by Tammy Taylor~
Here in NE Texas it’s the time of year when many gardeners are thinking about planting those potatoes! I’m a big fan of growing potatoes, especially since they’re such an easy crop to grow. In past years I’ve planted potatoes in a raised bed right in my garden. Of course that worked fine but this year I’ve decided to do something different. Remember I’m a big fan of growing an Edible Landscape? Well not only will this different way of planting potatoes give me some effortless beautiful greenery on my back porch during the summer months but it will also help make harvesting those potatoes so easy. C’mon, I’ll show ya!
First, flashback to last week: Although I like to have my potatoes planted mid February, I’d not been able to find the reds I wanted to plant this year. A good friend & I were talking about our gardens & I lamented that I’d searched the feed & garden stores but I could only find basic whites for seed potatoes. But RancherMan & I much prefer the red ones. “Where might they have red seed-potatoes for sale?” I asked her. She mentioned there was a place in Dallas where she bought hers, but I really don’t want to drive all the way to Dallas for my planting potatoes.
Finding Cheap Planting Potatoes
Then I thumped my forehead. DUH! I’ve got reds sprouting like crazy in my pantry right now! Although seed potatoes typically have more eyes on them to make them more efficient for planting, you can plant the regular ole potatoes that are sprouting in your pantry. “Whaaaaaa??” you say? No, REALLY, you can!! And now what I thought would be a few wasted potatoes will actually provide me a whole crop at harvest. I’ll plant those sprouting red potatoes in a large planter!
So I picked a few red potatoes from the pantry that were sprouting the most. Then I cut them into about quarters, making sure there were sprouting eyes in each section. Those sprouts will soon become my new fledgling potato plants.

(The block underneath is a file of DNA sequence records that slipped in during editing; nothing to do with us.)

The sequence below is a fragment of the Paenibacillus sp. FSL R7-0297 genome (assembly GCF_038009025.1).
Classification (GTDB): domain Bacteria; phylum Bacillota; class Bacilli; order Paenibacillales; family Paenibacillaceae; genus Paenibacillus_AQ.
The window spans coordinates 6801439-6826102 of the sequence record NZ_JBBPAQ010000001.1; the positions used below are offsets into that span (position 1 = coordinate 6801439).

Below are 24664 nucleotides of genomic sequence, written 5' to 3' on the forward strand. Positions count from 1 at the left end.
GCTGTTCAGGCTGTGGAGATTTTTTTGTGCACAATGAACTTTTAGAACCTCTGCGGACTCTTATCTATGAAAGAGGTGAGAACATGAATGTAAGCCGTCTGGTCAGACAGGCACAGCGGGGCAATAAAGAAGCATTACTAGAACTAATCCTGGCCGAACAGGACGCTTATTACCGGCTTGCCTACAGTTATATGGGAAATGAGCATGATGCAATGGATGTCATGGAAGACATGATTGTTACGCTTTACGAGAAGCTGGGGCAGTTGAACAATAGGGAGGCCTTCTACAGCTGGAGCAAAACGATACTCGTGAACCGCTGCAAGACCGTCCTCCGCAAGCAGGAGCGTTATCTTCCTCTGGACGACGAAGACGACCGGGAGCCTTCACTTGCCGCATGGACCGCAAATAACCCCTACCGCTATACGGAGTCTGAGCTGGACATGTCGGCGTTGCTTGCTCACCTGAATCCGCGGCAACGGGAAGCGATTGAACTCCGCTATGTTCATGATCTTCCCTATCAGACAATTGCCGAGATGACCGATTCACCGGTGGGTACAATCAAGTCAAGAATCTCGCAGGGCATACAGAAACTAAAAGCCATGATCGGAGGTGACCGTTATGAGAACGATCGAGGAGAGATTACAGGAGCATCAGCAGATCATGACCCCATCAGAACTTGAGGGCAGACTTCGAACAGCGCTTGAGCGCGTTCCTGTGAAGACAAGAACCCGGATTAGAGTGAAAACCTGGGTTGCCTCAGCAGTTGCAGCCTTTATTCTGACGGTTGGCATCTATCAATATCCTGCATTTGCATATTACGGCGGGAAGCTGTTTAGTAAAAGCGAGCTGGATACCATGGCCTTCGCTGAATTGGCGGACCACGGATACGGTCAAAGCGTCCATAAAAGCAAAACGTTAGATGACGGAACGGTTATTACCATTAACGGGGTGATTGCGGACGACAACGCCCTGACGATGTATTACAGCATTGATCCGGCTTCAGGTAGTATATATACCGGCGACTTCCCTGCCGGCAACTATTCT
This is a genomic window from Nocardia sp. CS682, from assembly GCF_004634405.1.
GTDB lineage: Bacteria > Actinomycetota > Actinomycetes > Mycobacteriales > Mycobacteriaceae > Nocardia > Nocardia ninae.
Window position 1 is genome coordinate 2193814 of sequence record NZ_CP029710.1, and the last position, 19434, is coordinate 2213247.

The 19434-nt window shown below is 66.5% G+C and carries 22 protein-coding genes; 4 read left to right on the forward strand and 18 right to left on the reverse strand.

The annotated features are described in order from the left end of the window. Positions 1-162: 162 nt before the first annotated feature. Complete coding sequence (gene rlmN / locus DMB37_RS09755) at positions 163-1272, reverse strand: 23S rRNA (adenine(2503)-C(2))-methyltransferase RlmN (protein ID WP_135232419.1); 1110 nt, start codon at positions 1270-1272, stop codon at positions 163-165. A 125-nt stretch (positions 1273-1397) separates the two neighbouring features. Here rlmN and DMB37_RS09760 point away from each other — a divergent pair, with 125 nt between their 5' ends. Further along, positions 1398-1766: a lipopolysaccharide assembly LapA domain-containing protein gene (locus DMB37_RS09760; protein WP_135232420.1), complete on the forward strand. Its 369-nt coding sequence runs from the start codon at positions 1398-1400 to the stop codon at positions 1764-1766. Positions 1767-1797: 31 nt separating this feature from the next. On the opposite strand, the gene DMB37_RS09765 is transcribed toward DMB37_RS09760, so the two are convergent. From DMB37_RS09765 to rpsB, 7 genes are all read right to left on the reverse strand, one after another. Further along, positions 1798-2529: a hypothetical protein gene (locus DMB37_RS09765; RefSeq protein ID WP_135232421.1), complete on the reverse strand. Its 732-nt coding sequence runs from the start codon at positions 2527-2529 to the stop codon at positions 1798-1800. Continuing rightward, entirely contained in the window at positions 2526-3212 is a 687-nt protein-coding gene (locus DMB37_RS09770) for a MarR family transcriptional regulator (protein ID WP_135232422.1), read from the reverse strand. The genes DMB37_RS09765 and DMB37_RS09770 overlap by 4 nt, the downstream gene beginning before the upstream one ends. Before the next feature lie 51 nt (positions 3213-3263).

But now that they’re cut it’s still not time to plant. First I need to cure the cut edges. Curing the edges will help prepare the potatoes for planting. I’ve also read that after curing the cut potatoes for a day, dusting them with wood ash will help protect them from chewing pests. I’ve never done that before but I figured I’d give it a try. (has anyone else ever done that? Did it help?)
Anyway, after they’d cured another day with the dusting of wood ash it was finally time to plant them. I have an old galvanized metal trough at the edge of our back porch. It’s a hefty 3-ft long by 2-ft wide and two feet deep. I use it every year to plant different veggies for fun. But my trough planter already sported some sprouted garlic cloves I planted last year so. So first I dug up the garlic & relocated them to my veggie garden.
Planting Potatoes In A Trough
Now it’s finally time to plant my potatoes! I fluffed up the soil a bit and placed my cured potato pieces cut-side-down on top of the dirt. I pressed them gently to make sure there was good soil contact. At last it’s time to cover them.
Y’all know my battle cry: “Use Whatcha Got”. You see, the cattle oftentimes waste hay around their hay rings. That wasted hay is often scooped up for various uses. I use it to lay thick mulch around my trees during the heat of summer. (especially since we continue to be in a multi-year drought) The hay mulch helps moderate the soil temperature & discourage weed grown as well as preserve moisture for my trees. I also use this spent hay in my garden to mulch my veggie plants. It has the same benefits in my garden as it does around my trees. But on this day I’ll be using wasted hay to drastically increase the harvest of my redo potatoes. “How??” you say?
Increasing The Potato Harvest
Well first I’ll use spent hay to only cover these planted pieces so they can do their thaaaang. I simply lay down a thick layer over the top of my potato sections. As the potato vines grow, I’ll add another layer of hay leaving only the tops of the greenery showing. I’ll repeat this process all season long, there’s plenty of room in this trough for growth. And because the hay is so loose the potatoes won’t be restricted the way they can sometimes be when planted in dirt.
When it’s time to harvest I simply remove the hay I’ve piled on all season and pull up the potato plants to fetch the potatoes. It should be easy-peasy and I’m looking forward to a bountiful harvest… of RED potatoes!
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